Most of us think of the Civil Rights movement as something that took place in the transitional 1950s and the tumultuous 1960s. It’s seen as a cultural artifact squeezed between the defiance of Rosa Parks (1955) and the demise of Martin Luther King Jr. (1968).

Yale University historian Glenda Elizabeth Gilmore wants to correct that popular misconception. The one-time Radcliffe Fellow just wrote “Defying Dixie: The Radical Roots of Civil Rights, 1919-1950” (Norton & Co.), which casts light on earlier, and largely forgotten, battles against Jim Crow.

She points out that legal challenges to segregated schools began in 1933, two decades before the Brown v. Board of Education decision of the U.S. Supreme Court. And that Jim Crow resisters in the South started arguing about Gandhi’s principles of passive resistance not during the 1960s, but in the 1920s.

The North Carolina-born historian laments “the erasure of the first civil rights movement,” which started in the 1920s. It was the one informed by labor radicalism, internationalist views of civil rights, and even by Communism, the only ideology, she said, in the years after World War I that seemed to champion racial equality.

Gilmore also sets her sights on the misconception that civil rights began in black churches, was dominated by “middle-class black men in ties,” and only reached the consciousness of white Americans by way of 1960s television.

She counters these misconceptions by framing her book’s narrative around the lives of the heroes of those early battles. Featured among these figures is biracial lawyer, poet, Episcopal priest, and pioneer feminist Anna Pauline “Pauli” Murray, whose civil rights struggle began before World War II.

Murray was the focus of Gilmore’s Feb. 22 Schlesinger Lecture at the Radcliffe Gymnasium, “Guts, Greyhounds, and Gandhi: Pauli Murray’s Civil Rights Movement, 1935-1973.”

“Pauli Murray was a one-woman civil rights movement,” said Gilmore after the lecture, attended by 75 listeners who braved a winter storm to attend. Her causes — black civil rights, sexual liberation, and feminism — prefigured the great social movements of decades later.

In 1938, Murray — already a Hunter College graduate — joined other black activists “storming the ivory tower,” a phrase Gilmore uses in a section of her book called “Imagining Integration.” Knowing about the racial and gender obstacles, Murray defiantly applied for graduate studies at the all-white, all-male University of North Carolina.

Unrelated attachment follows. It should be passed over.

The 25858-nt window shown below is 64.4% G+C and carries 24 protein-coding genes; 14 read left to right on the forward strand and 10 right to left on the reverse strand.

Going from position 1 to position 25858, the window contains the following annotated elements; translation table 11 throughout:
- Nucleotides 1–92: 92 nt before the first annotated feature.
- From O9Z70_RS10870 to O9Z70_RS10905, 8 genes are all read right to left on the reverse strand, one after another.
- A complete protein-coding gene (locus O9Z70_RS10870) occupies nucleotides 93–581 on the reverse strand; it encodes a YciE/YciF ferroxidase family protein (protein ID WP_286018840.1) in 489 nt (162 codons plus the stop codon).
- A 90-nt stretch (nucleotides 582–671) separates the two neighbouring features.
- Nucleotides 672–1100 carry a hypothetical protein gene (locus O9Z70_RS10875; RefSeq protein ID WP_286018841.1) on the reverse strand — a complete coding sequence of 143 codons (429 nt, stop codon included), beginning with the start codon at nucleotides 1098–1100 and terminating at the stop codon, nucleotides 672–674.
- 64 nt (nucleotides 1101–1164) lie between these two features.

But NAACP lawyers refused to take her case. They were spooked by Murray’s flirtation with Communism and by her self-confessed conflicts with sexual identity. In Thurgood Marshall’s words at the time, Murray was not “Simon Pure.” (Years later, Lyndon Baynes Johnson used Murray’s one-time Communist leanings to block her nomination as chief counsel at the Equal Employment Opportunity Commission.)

Starting in the 1930s, Murray went on to challenge all-white juries, poll taxes, and — famously — the Jim Crow color line on interstate Greyhound buses. Her refusal in 1940 to give up her seat in the white section of a bus got her arrested in Petersburg, Va., a town where more than 70 years earlier her grandfather had fought as a black soldier in the Union Army.

The NAACP legal team declined to follow up on an appeal, and Murray spent 30 days in jail. She used the time to deepen her earlier studies of Gandhi, whose civil protest Murray regarded as an antidote to the NAACP’s more conservative legalistic approach to change.

For all these early protests, said Gilmore after the lecture, “Pauli Murray embodies the kind of person I was writing about [in “Defying Dixie”] — someone who tries everything to defeat white supremacy.”

She called Murray “the ultimate outsider in everything” — not white, not black; born in Maryland, but a Yankee by inclination; and a woman who thought that God had intended her to be a man. (Riding the rails as a hobo during the Great Depression, Murray masqueraded as a boy — a cross-dressing ruse she continued to cultivate in later life.)

All of these conflicts within herself and the causes she chose to fight for “simply made [Murray] more aware of the universalization of discrimination,” said Gilmore.

But Murray was a woman estranged from her own time, whose bluntness and precocious sense of social justice would take years for the culture at large to grasp. “It’s not just who Pauli Murray is,” said Gilmore. “It’s when she was.”

Murray, who died in 1985, is just one figure that Gilmore used in “Defying Dixie” to trace the history of civil rights in the interwar period. Others include the well known, like NAACP secretary James Weldon Johnson, and the more obscure, like Murray, or Lovett Fort-Whiteman, the first American-born black Communist (who starved to death in a Soviet Gulag).

Gilmore wrote of these figures, “I have learned something of the dialectics of patience and impatience, of anger and fear, of working hard and daring much.”

Later in life, Murray reflected on all the social issues she struggled for starting as young woman, including civil rights, feminism, and sexual identity. “I’ve lived,” she said, “to see my lost causes found.”

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